To respond to a surge in uncertified and untrained funeral directors and embalmers in recent years, professionals in the industry have come together to form an association to advance and protect funeral professional practices.
In a statement, the new Bahamas Funeral Directors Association (BFDA) said the year 2018 started a transitional period in death care and bereavement services in the country.
"Historically, providers of funeral services and products were men and women with years of hands-on experience and a tremendous depth of practical knowledge and skills.
"As with all professions, with the adoption 21st century best practices and technological advances, the funeral industry in the Bahamas has witnessed the emergence of a dynamic and diverse cadre of professionally certified and skillfully trained funeral service practitioners with the entrepreneurial skills and acumen to match. With this emergence, the funeral industry has simultaneously witnessed an unprecedented upsurge of individuals claiming to be funeral directors and embalmers. Regrettably, such individuals grossly misrepresent the essence of a certified funeral director and embalmer," said the BFDA.
In recognition of and in response to what bereaved families and the public at large has had to experience because of the absence of modernised legislation and regulations governing the local funeral industry, the BFDA was established.
"The core purpose within this administrative year is to realise the enactment of legislation of the funeral industry. To protect and advance professional funeral practices in the Bahamas," the organisation said.
It is envisioned by the executives, board of directors and membership that this purpose will be fulfilled through the association's primary objectives:
To be the singular representative of the funeral industry in matters related to the formulation of national laws, regulations and ethical standards.
To establish policies and guidelines for regulating the practices of professionally certified funeral directors and embalmers and individuals who operate/own funeral establishments.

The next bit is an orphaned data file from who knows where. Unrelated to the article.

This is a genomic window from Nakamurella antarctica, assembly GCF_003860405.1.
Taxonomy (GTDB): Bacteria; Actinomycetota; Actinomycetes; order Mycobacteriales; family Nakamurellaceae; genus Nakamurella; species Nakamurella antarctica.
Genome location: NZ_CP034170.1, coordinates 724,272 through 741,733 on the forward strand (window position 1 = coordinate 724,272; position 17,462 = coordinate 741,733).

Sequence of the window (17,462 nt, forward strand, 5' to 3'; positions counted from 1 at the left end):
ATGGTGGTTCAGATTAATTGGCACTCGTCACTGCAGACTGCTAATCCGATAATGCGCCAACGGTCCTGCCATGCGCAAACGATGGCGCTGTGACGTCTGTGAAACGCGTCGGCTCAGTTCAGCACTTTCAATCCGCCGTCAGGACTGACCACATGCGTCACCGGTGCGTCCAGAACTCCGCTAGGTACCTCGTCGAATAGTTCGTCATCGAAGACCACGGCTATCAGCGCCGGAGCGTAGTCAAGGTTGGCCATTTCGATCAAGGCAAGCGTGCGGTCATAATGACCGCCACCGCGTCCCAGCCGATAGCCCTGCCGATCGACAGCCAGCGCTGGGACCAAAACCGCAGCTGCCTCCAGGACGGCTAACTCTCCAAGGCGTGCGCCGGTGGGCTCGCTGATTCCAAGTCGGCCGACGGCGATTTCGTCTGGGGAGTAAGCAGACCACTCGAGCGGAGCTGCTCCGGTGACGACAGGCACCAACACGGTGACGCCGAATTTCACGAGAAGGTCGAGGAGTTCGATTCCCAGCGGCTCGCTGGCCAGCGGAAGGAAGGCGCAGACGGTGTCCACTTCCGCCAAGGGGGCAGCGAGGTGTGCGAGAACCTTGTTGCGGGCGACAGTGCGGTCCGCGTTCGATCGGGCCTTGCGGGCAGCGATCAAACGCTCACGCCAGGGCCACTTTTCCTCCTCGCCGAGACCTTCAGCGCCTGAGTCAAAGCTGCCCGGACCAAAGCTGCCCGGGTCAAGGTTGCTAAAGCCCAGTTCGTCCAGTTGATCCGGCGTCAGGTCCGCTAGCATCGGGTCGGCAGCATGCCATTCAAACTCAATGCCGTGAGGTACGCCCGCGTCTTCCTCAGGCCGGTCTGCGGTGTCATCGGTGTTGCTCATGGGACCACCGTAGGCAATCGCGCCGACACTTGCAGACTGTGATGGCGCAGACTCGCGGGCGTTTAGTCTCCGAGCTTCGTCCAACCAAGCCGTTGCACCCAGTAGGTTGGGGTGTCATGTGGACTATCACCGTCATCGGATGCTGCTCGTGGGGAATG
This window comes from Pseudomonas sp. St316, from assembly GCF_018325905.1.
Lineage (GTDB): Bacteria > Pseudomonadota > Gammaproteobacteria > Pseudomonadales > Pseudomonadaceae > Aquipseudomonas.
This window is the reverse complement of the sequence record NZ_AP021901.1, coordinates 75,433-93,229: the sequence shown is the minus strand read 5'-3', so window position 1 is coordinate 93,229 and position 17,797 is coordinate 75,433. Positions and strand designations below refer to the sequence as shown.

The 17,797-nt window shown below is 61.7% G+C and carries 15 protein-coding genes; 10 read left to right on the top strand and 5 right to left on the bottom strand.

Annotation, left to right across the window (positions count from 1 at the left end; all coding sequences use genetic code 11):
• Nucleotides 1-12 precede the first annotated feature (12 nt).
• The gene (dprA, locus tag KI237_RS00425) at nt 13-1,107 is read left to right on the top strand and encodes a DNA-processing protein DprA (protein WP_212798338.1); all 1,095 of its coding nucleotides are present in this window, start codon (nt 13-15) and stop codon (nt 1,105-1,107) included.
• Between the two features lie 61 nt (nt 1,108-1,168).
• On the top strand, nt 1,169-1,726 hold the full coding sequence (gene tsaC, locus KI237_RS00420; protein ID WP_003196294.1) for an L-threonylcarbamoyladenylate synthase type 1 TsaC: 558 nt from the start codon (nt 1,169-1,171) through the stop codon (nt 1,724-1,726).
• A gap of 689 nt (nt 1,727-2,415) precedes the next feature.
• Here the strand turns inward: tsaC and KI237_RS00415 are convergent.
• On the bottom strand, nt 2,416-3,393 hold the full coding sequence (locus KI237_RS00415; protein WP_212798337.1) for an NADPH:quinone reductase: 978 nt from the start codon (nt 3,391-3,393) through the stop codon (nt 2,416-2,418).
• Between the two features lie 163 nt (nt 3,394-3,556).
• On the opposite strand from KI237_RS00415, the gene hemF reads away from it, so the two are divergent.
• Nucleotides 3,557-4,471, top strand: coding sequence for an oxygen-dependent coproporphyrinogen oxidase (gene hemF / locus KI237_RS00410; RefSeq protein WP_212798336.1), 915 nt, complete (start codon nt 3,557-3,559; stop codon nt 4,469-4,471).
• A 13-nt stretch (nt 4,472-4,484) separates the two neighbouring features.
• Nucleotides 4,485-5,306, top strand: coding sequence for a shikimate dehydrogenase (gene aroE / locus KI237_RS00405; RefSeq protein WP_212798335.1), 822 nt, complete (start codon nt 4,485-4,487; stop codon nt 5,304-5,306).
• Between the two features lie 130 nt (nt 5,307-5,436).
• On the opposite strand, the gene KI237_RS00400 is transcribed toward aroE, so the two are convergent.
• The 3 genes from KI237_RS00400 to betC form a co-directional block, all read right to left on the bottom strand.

To establish a Board of Funeral Service to ensure that best practices, procedures and codes of conduct are maintained; to administer a national licencing exam for candidates applying for licence to practice in the Bahamas and to arbitrate disputes arising from alleged professional misconduct.
With the mandate to ensure the enactment of legislation of funeral service in the Bahamas, the recent elections resulted in the formation of an executive team, board of directors and chairpersons. The first BFDA president is Kirsh Ferguson of Ferguson's Funerals Directors. The vice president is Stephen Johnson of Kemp's Funeral Home.
To date, the association has had consultative meetings with the Consumer Protection Commission, the Bahamas Chamber of Commerce and the Employee's Confederation.
"As guardians of public health we are presently in professional consultative meetings with the Ministry of Health, selectively prioritised, as the needs of the bereaved community and national public health dictates," said the BFDA.
"As a group of young professionals with diverse backgrounds we respect human rights but practice Christian democracy. We wish to apologise for any anxiety and discomfort whether financial, emotional and by the recent media spotlight on our industry. Please be advised we have noted the public response and it is in professional neighbourly atmosphere the Bahamas Funeral Directors Association seeks to eliminate the perpetrators."